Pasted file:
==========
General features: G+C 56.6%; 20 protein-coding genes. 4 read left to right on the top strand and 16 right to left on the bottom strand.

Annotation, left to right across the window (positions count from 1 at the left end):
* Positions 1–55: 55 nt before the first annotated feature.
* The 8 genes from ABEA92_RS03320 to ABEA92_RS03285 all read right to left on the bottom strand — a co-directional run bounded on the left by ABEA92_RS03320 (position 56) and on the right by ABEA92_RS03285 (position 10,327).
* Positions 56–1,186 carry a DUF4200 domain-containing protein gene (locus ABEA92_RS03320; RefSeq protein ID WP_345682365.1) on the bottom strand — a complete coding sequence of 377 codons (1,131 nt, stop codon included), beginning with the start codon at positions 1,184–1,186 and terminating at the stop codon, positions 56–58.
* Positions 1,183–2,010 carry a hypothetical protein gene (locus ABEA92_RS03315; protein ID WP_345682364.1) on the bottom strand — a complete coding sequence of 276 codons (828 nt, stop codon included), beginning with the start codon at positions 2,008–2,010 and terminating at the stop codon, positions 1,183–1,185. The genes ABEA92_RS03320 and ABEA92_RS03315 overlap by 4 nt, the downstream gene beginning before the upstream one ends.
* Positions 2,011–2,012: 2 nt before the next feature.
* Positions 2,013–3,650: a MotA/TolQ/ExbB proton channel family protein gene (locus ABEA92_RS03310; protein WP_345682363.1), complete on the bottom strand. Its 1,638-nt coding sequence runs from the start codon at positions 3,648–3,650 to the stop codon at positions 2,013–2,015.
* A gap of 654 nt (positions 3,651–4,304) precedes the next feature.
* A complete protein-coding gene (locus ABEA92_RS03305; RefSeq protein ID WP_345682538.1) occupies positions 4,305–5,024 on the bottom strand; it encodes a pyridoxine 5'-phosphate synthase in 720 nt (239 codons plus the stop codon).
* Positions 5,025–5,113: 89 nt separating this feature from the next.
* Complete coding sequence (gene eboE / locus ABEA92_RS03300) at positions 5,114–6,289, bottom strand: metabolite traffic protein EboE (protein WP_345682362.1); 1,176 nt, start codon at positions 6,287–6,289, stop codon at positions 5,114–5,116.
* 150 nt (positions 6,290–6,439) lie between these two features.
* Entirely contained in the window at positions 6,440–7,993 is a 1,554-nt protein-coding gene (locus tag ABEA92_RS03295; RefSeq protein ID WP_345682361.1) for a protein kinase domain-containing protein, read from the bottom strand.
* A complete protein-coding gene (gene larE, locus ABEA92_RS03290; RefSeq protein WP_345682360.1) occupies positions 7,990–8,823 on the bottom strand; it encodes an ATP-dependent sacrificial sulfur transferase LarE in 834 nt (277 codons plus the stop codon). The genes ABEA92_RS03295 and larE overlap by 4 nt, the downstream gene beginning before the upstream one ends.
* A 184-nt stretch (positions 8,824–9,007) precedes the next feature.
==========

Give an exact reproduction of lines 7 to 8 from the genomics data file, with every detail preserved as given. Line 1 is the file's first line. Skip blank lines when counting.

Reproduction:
* Positions 2,011–2,012: 2 nt before the next feature.
* Positions 2,013–3,650: a MotA/TolQ/ExbB proton channel family protein gene (locus ABEA92_RS03310; protein WP_345682363.1), complete on the bottom strand. Its 1,638-nt coding sequence runs from the start codon at positions 3,648–3,650 to the stop codon at positions 2,013–2,015.